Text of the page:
The maternity staff at Hadassah Hospital at Mount Scopus prides itself on bringing Jewish babies into the world side-by-side with Palestinian ones.
Outside the delivery room on the sixth floor, a Jewish man in a skullcap paces back and forth, murmuring prayers. Nearby, a Palestinian family sits with a bunch of pink balloons.
Hadassah was built on a hilltop in a mostly Arab part of Jerusalem in the 1930s, and it has long welcomed both Jews and Palestinians. In fact, in 2005, the hospital’s dedication to coexistence earned it a nomination for the Nobel Peace Prize.
Now, though, the surge of violence in Jerusalem is testing the hospital’s self-image as a bastion of coexistence. The number of deliveries at Mount Scopus has dropped by thirty percent since October. Around that time, Palestinians began carrying out stabbings, shootings and car rammings that have killed about 30 Israelis. Israeli forces have killed about 180 Palestinians in the same time, about two-thirds of them said to be attackers.
These days, Palestinian and Jewish women alike are avoiding the hospital’s maternity ward. They say they’re afraid of delivering their babies next to a potential enemy.
“I was scared. There’s Arabs there,” says Malki, an ultraorthodox Jew who, like most women I spoke with about their experiences at Mount Scopus, asked me not to use her last name. “Whenever they want, they can take out a knife and do whatever they want.”
Malki delivered her first two babies at Mount Scopus, but went to a hospital in Jewish West Jerusalem for her third birth in July. She says she didn’t feel safe in a hospital where Palestinians are in the hallways.
Hadeel, a Palestinian woman from East Jerusalem, is scared too. Hadeel also delivered her first two babies at Mount Scopus. Her third was born in February. This time, Hadeel felt she had to choose between the best healthcare at an Israeli hospital and personal safety at a Palestinian one. She chose personal safety, which she says was a really hard decision.
“You know, I have some tests I need[ed] to do for [the] pregnancy,” Hadeel says. “I didn’t do it because they’re available just in the Israeli parts. I didn’t do it! I can’t! They will see me in [my] scarf and they will know me! You don’t know, a crazy man will come and kill me.”
Another new mother, Shaima, went into labor hours after Israeli forces shot her brother in Jerusalem. Shaima doesn’t trust Israeli hospitals and says she even feared Israeli doctors might secretly harm her newborn daughter.
Dr. Drorit Hochner, director of OB-GYN at Hadassah Mount Scopus, says that would never happen; it goes against all possible principles of care. But Hochner also says she’s surprised sometimes that Palestinian women come to Mount Scopus to deliver their babies.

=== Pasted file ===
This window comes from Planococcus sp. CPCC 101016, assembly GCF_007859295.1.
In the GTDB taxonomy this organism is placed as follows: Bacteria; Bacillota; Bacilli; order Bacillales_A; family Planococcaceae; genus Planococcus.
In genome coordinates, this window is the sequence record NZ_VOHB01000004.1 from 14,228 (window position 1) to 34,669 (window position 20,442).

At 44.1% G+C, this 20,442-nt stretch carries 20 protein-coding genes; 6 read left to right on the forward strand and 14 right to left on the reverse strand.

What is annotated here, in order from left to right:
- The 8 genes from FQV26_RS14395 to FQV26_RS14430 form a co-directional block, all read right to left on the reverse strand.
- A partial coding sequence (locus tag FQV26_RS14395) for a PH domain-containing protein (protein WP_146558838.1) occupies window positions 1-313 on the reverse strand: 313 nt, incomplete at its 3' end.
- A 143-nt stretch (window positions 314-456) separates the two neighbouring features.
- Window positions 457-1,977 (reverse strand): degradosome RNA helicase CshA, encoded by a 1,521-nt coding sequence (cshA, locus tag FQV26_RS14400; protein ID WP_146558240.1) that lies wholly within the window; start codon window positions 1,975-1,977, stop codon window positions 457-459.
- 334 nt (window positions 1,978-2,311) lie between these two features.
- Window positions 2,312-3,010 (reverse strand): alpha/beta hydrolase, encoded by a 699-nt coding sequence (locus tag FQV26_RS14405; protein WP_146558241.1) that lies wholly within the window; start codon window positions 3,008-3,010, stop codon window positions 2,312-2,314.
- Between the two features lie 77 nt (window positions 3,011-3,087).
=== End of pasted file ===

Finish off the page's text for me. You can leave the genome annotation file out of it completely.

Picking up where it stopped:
“They don’t know a word in Hebrew. We take them to do a C-section in the operation theater and I think to myself, ‘how do they trust us? They don’t think maybe we’ll kill them?’ We’re not going to,” Hochner says. “But they come, they trust us.”
That trust is fraying. Out of the 31 midwives at Mount Scopus, only one is Palestinian. Esther Rogov, an ultra-orthodox Jewish midwife at the hospital says that Palestinians don’t always get the best rooms in the delivery ward.
“We prefer to give the beautiful rooms [to] Jewish people,” Rogov says. “And some midwives hate it. And I don’t know what to do.”
Rogov says she sometimes wonders what will become of the Palestinian babies she helps deliver.
“It’s not so easy,” she says. “You try to help women give birth, and you have a sweet baby and you don’t know what this baby will be. Maybe a terrorist. Maybe the baby will kill our kids.”
Last month, one of Rogov’s close friends, Dafnah Meir, was killed by a Palestinian at her home in a West Bank settlement.
Beyond the social challenges, costs are also driving a wedge in the hospital’s goal to extend a hand to all. Maternity deliveries are one of the only services for which the hospital’s costs are fully reimbursed by national insurance. Ultra-orthodox Jews have the highest birthrate in Jerusalem, so the hospital recruits in Jewish neighborhoods.
Hochner says even though she supports Hadassah’s mission, she’s not sure the hospital’s vision of coexistence is the future.
“I believe in this bridge to peace, but listen, we’re doing it for 50 years and nothing happens,” Hochner says. “It’s very sad what’s happening here.”